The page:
Giving to Others

Continuing a legacy of love

Sheldon Pang says he owes much to Prof. Bill Peake and his wife, Helen, who extended much love to him when he came to MIT. “They gave me a home away from home,” says Pang, who recently established a memorial fund in honor of Helen Peake, who died last summer.

Pang grew up in China during Mao Zedong’s Cultural Revolution, a tragic period for the Chinese people. He was taken from his parents at age eight and sent to work in a rice field. For 10 years, the universities and libraries were ordered shut. “My childhood dream was only to read,” says Pang, who recalls finding on the street a torn English dictionary that began with C and ended with W. “That dictionary played a big role in my knowledge of English until I was 18.”

When Mao died in 1976, doors to the schools swung open, and Pang went to Zhejiang University to study engineering. In 1983, he added a master’s in biomedical engineering from Vanderbilt University in Tennessee, then went to MIT, where in 1988 he earned a Sc.D. in electrical engineering and computer science. For three years, he worked at MIT’s Research Lab of Electronics. He is now senior vice president of AIG Trading Group in Greenwich, Ct., a company that trades foreign exchange, bonds, gold, and oil.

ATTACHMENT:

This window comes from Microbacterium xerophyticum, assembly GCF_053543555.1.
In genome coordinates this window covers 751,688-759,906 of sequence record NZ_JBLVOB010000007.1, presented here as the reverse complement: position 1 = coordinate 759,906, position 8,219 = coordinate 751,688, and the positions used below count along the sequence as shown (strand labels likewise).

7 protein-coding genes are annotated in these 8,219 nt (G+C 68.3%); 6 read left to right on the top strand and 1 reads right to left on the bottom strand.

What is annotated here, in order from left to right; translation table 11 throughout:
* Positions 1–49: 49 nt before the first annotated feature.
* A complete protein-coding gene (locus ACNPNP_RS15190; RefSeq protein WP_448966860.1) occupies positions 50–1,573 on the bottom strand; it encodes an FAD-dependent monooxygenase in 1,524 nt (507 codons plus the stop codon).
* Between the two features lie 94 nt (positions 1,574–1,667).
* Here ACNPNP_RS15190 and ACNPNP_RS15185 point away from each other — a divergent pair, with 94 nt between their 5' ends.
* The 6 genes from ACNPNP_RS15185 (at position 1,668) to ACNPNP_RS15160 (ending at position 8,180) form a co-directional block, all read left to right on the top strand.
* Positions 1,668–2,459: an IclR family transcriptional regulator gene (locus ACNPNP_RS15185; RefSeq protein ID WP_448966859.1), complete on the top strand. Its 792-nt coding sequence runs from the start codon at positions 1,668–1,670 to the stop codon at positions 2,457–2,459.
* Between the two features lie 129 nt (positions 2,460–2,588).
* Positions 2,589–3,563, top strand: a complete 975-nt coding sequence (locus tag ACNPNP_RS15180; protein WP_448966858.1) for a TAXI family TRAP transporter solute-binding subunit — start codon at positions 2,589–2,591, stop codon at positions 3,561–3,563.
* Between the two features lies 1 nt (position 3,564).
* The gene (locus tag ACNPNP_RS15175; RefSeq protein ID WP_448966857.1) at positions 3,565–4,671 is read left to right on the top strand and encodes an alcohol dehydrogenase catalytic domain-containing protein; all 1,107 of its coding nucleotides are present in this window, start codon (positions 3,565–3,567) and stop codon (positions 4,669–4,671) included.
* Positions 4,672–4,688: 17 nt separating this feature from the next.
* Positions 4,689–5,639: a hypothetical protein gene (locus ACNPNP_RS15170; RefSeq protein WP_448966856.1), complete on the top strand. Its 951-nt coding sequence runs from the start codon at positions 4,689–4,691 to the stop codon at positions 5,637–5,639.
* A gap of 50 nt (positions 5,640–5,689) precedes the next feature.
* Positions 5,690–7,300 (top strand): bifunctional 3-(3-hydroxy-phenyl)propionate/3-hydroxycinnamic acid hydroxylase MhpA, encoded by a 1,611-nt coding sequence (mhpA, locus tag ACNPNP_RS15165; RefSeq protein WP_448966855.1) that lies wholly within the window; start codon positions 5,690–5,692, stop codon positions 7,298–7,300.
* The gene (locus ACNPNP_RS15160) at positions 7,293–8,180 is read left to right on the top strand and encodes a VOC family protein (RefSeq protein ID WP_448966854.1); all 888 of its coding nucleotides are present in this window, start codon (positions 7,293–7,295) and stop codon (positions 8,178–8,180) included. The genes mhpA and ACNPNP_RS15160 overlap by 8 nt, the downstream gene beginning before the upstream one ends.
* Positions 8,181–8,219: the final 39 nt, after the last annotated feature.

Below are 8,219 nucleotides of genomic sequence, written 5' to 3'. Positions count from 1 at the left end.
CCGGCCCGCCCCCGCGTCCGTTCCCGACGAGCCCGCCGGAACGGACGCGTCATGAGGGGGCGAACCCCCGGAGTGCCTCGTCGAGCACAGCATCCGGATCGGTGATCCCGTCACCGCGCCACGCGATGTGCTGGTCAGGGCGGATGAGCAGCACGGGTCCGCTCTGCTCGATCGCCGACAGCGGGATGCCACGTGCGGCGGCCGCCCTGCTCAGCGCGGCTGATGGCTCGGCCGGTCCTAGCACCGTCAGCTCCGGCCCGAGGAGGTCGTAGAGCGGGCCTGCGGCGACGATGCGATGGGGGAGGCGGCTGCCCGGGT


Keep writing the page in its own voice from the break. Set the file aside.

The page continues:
“To this day,” Pang is saying, “the one who had the most influence on me, other than my parents, was Bill Peake. He taught me science, how to speak and write English, and how to be a decent human being. The impact he and Helen had on me was tremendous.

“Helen knew my parents were 10,000 miles away and I was alone. She treated me like her son. She invited me to her house every holiday. When I got married as a student, she held a dinner reception for 100 guests at her home. She gave us used furniture and a washing machine, and she gave our first son $500 for college.

“She was an exceptional, warm, wonderful human being. I learned a lot from her,” he says, “mostly that happiness does not come from doing things for yourself but from doing things for others.”

by Liz Karagianis |

 

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